Amendment: On March the 18th 2020, the Government announced that the roll-out of private sector IR35 reform would be postponed until April 2021 due to the Coronavirus Pandemic. Our update regarding this change can be read here.
This is a key question that will be on a lot of contractor’s minds amid the uncertainty of IR35 off-payroll reform. For contracts that start on or after April 6th, contractors engaged by medium to large private sector businesses will no longer carry the IR35 risk. The same also applies to existing contracts that continue past April 6th.
The liability for the risk lies with the fee-payer i.e: your client if you are engaged directly or the agency you are working through. Therefore, in theory, if you had taken out insurance for IR35 you would not need it to cover these contracts.
A word of caution, don’t think you’re not at risk of a HMRC investigation
Contractors should be aware that thinking they are no longer at risk of a HMRC investigation is not the case.
HMRC can open an IR35 inquiry into a contract that the contractor undertook up to six years ago. Inquires can be opened into contracts older than six years if the HMRC believes there is evidence of deliberate tax avoidance.
If HMRC finds you guilty of non-compliance for a previous contract (when you carried out the work) you could find yourself owing thousands of pounds in taxes and penalties as a result. With having an IR35 insurance policy in place you would be left to foot the bill yourself.
HMRC will still be able to investigate contracts that transfer from outside IR35 to inside IR35 when fee-payers begin administering the new rules, if it suspects foul-play or criminal behavior.
HMRC stated there is evidence that contractors in the pharmaceutical industry have wrongly categorised their employment status and in vast numbers.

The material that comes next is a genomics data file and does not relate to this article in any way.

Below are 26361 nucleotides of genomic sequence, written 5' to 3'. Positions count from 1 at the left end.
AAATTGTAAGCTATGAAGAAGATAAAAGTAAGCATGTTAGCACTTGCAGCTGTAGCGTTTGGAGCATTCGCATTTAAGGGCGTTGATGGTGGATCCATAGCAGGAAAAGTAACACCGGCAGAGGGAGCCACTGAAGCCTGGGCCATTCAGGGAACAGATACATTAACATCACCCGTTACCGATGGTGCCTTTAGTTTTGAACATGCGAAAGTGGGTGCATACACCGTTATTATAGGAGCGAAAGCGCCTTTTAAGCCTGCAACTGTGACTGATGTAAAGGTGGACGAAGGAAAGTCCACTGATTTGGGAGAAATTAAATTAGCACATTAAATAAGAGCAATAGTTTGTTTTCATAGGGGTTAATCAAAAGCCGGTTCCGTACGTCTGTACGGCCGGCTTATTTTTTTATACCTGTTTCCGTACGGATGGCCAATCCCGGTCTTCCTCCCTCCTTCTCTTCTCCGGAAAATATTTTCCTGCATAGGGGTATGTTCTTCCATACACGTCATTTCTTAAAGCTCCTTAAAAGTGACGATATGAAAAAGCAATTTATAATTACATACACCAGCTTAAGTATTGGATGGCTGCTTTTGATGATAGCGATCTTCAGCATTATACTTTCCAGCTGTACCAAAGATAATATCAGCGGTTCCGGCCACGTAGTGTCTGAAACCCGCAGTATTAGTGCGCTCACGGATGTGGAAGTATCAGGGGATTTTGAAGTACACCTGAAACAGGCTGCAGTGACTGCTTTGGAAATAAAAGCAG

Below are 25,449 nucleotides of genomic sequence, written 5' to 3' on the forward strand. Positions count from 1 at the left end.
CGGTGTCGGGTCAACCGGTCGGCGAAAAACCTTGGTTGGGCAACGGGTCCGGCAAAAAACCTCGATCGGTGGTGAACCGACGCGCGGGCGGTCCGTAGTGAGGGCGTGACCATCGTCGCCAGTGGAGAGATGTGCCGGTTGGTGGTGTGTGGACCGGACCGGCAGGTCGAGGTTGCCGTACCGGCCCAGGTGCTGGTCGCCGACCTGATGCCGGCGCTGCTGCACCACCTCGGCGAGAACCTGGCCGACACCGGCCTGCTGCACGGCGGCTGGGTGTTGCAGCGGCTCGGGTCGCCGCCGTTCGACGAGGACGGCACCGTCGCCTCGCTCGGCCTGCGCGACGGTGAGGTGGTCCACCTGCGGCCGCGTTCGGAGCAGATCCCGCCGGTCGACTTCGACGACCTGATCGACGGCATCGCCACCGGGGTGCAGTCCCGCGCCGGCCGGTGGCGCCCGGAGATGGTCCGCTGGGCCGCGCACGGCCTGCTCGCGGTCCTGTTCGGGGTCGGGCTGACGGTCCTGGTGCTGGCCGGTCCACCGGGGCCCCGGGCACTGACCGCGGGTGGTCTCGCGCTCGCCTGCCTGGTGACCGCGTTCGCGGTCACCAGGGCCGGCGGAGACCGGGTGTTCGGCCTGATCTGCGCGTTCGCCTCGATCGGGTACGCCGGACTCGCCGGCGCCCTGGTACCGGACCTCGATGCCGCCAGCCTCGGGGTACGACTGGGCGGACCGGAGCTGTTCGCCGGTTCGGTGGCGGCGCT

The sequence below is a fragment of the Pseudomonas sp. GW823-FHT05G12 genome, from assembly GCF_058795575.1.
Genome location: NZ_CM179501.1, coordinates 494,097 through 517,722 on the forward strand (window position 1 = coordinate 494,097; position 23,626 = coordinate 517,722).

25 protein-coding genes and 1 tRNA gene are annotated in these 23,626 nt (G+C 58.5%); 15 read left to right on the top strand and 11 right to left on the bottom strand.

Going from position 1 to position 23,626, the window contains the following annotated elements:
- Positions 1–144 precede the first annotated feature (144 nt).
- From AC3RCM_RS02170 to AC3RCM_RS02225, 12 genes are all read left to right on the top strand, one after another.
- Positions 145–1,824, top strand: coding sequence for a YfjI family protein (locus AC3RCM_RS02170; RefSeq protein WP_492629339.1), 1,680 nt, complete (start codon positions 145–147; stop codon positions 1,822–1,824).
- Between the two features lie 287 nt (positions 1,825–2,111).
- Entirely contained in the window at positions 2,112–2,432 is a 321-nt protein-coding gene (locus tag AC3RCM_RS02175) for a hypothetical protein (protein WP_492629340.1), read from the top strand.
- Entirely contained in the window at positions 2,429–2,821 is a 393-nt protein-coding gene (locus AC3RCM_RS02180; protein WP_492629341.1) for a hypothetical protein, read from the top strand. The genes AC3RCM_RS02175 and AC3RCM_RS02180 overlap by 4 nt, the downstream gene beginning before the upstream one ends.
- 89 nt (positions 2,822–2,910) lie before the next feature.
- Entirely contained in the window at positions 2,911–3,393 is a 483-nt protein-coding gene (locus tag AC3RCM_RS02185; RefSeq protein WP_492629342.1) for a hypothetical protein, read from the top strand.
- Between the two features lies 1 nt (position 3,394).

Ensure you’re protected from IR35 when working for small businesses
It would be prudent to protect yourself against IR35 when you are engaged by small private sector businesses, as they will be exempt from the reform as they will be classed as a ‘small organisation’. This will mean you as the contractor will retain the right to determine your own IR35 status, meaning you will carry the liability.
The definition of a ‘small organisation’ is similar to that defined in the Companies Act 20061.
A small company must not meet two of the following criteria:
- Net turnover exceeding £10.2m
- Balance sheet totalling more than £5.1m
- More than 50 employees
Insurance for IR35 is available in many forms including: Tax Enquiry & Legal Expenses Insurance, and Contract Reviews (including Statements of Work), that can cover the costs of advice, legal representation, and any resulting tax liabilities and penalties.
- UK Public General Acts, Companies Act 2006 [Online] http://www.legislation.gov.uk/ukpga/2006/46/contents
If you would like to speak to one of our IR35 experts about your IR35 status, please contact 0333 321 1403 for details and to book an appointment.